There will be a few blog posts with my personal responses to some of the questions found in each chapter of this book. I urge you to follow along with me as we experience the Goddess within.
The eleventh chapter is about Inanna and you can find the questions I will be answering in this post on page 158 of the book.
I have been married twice before. My first marriage ended after only two years and I feel as if the time following the separation was a descent to the underworld. I was forced to give up my vision of what marriage was. I had become “the wife of” and not who I truly was meant to be. I relinquished who I had become and been purified and returned as who I truly was.
When you feel grief, what does it feel like? How do you recognize it?
Grief to me feels like sorrow. It feels like loss. Emptiness. That there was once something there and now is gone without hope of it being returned.
Make a list of what you have lost and can never recover. How do you feel about these experiences of loss? How did you cope?
I don’t know if I believe that once something is lost it can never be recovered. I believe that this is just a perception that we can shift and change if we so desire.
I suppose the most recent loss I’ve experienced is the death of my dear friend, Erin. Her physical absence in my life causes me great sadness. I cope by remembering the blessings she brought to me and the friendship we had.
Among your friends and loved ones, there are people who have undergone or are undergoing period of loss. How do you feel when you are with them? How do you support them? What fears to you have when you think of them?
There are people who have undergone a period of loss and I empathize with them. I understand how difficult it can be dealing with the great sense of sorrow. I support them by being a shoulder to rest on and an ear to listen. I am most concerned that they will not heal and move forward and become stuck in the pit of sadness.
Write down the following words: pain, loss, grief, sorrow, sadness. How would you express the differences among them?
Pain is a physical, emotional, or mental discomfort.
Loss is the lack of something that was once present.
Grief is the sadness associated with the death of a beloved.
Sorrow is a deeper sadness or the feeling accompanied by a loss of something
Sadness is the opposite of happiness.
If you were to make a gesture for each of the words above, what would that gesture look like? Where is sorrow, for instances, experienced in your body?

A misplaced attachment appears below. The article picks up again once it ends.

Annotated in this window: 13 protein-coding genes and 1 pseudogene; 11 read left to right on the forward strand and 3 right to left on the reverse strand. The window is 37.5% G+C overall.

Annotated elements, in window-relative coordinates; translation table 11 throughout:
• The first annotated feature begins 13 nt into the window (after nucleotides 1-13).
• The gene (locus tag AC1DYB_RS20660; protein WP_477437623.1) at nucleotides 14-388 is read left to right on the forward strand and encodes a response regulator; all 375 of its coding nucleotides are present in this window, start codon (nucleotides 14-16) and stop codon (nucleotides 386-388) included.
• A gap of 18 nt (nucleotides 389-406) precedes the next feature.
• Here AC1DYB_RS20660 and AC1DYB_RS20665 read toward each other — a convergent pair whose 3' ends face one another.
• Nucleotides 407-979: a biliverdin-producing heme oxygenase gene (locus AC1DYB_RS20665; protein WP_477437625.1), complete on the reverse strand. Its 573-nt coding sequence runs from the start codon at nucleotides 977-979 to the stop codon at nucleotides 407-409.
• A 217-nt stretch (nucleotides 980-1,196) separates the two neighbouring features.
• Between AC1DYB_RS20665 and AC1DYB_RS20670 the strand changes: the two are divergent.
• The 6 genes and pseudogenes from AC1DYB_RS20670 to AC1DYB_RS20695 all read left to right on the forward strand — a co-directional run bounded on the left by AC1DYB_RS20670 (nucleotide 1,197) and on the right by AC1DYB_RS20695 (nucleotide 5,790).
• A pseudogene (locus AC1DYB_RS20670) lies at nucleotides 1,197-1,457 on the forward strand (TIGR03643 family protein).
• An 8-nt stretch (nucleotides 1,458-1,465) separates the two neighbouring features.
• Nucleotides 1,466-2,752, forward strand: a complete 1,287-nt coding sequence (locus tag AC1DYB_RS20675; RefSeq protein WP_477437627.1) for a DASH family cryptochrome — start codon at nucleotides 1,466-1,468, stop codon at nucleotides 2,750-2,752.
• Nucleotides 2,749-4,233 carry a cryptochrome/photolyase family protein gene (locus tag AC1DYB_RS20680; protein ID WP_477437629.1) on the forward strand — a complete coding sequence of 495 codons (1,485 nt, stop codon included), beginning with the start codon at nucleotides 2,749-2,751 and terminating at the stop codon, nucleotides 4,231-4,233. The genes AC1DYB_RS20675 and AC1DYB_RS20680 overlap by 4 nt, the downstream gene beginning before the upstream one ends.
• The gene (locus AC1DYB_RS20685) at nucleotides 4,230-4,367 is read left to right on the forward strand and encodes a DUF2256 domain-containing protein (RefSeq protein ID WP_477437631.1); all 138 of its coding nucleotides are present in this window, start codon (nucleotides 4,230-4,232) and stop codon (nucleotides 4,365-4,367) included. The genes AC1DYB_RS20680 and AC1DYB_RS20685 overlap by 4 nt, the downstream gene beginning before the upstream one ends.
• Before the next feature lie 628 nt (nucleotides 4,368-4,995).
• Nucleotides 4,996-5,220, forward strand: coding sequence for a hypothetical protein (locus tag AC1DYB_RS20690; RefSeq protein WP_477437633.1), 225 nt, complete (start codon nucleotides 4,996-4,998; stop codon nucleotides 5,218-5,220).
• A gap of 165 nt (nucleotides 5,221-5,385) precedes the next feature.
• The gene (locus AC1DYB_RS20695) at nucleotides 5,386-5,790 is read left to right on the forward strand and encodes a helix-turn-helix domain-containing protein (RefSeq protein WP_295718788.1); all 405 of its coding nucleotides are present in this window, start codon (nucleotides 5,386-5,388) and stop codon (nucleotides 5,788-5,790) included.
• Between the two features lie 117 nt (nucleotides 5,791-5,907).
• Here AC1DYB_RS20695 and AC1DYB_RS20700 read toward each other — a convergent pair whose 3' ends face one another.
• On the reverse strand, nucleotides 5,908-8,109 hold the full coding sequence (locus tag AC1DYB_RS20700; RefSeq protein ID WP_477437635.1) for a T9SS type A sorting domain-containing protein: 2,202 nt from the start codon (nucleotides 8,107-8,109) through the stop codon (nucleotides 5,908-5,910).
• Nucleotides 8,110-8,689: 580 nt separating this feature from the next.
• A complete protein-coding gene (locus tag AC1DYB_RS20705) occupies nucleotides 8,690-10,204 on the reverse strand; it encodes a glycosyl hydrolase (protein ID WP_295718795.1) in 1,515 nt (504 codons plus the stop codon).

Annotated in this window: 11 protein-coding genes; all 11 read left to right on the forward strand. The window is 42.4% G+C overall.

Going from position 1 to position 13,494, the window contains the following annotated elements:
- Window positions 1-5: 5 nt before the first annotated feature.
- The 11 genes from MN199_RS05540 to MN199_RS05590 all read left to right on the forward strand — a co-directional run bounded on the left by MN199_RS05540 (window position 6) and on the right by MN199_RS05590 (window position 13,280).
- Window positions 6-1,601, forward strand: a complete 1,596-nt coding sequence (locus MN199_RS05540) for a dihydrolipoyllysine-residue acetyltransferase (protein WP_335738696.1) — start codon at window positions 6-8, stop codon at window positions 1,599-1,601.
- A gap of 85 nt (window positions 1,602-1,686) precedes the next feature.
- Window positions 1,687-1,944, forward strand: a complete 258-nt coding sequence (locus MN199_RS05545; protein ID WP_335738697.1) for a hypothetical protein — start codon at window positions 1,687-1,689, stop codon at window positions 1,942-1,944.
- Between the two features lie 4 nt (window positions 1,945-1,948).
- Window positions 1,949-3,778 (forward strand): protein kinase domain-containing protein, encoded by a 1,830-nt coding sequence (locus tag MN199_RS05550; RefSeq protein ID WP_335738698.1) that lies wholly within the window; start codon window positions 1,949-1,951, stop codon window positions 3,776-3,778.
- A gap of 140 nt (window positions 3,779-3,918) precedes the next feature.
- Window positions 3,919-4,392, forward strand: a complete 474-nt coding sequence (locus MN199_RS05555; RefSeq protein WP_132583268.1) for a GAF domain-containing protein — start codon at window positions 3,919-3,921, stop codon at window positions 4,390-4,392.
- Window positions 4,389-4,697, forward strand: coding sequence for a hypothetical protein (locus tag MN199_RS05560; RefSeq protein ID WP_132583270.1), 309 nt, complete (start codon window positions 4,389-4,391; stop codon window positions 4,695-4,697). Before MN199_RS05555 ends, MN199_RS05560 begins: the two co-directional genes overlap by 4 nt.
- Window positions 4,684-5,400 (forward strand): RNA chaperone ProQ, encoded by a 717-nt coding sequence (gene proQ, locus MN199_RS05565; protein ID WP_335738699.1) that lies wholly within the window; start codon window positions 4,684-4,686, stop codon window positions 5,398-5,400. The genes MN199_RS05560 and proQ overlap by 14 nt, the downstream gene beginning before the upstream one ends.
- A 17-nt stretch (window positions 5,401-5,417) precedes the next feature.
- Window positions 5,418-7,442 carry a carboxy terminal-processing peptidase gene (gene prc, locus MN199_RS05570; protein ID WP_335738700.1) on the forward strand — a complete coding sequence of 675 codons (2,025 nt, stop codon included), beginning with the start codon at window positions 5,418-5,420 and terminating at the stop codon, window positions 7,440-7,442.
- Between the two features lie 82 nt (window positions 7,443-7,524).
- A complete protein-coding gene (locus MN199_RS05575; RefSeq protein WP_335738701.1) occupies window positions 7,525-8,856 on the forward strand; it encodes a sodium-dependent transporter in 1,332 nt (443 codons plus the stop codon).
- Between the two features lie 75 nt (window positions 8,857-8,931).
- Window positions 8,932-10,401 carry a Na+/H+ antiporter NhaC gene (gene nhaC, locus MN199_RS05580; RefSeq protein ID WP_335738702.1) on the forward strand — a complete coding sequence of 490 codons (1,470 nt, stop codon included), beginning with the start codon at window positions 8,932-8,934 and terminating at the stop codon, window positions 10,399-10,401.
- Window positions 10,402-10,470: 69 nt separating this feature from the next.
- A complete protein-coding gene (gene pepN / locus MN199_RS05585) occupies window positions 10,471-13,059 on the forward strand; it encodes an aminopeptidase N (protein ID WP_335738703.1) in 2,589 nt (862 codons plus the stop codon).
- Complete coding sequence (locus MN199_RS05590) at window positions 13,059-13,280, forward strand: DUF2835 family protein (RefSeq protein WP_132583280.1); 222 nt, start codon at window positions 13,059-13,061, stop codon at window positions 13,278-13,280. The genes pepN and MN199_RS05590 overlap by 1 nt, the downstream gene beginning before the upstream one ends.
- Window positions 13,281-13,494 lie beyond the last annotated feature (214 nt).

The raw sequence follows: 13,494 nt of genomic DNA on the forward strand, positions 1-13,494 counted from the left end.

Pain would be doubling over the body; being slouched over with an expression of discomfort.
Loss would be holding arms and hands open with a shrug and looking from one hand to the other with an expression of confusion.
Grief would be having hands covering the face, shoulders slouched over and head bent down.
Sorrow would be having hands covering the face, shoulders slouched over, head bent down and kneeling on the floor.
Sadness would be frown on face and hand wiping away tears.
Unexpressed pain and grief sometimes cause physical symptoms and pain. Are there any such pains you believe might result from loss and grief?
I believe that headaches, digestive issues, and heart conditions would result from loss and unexpressed grief.
Anger is often a part of the grieving process. Are there people you find yourself angry at, who in some way represent a loss you have experienced?
I don’t really hold anger inside any longer. I have had issues in the past with anger and do my best to dissolve it or dissect it into what it really represents (sadness, frustration, disappointment, etc).
It is common to speak of descent experiences in terms of learning. In considering what you have lost, can you express what you have learned from the loss?
I believe that when I have experienced a loss it brought me to greater understanding of myself. Revealing my personal fears related to that which I had lost.
What strengths have you found in yourself that assists you in enduring life’s inevitable pains?
I believe that my personal perspective on life in general and my personal life’s purpose enables me to experience the ‘inevitable pains’ easier and with a smoother and quicker transition process.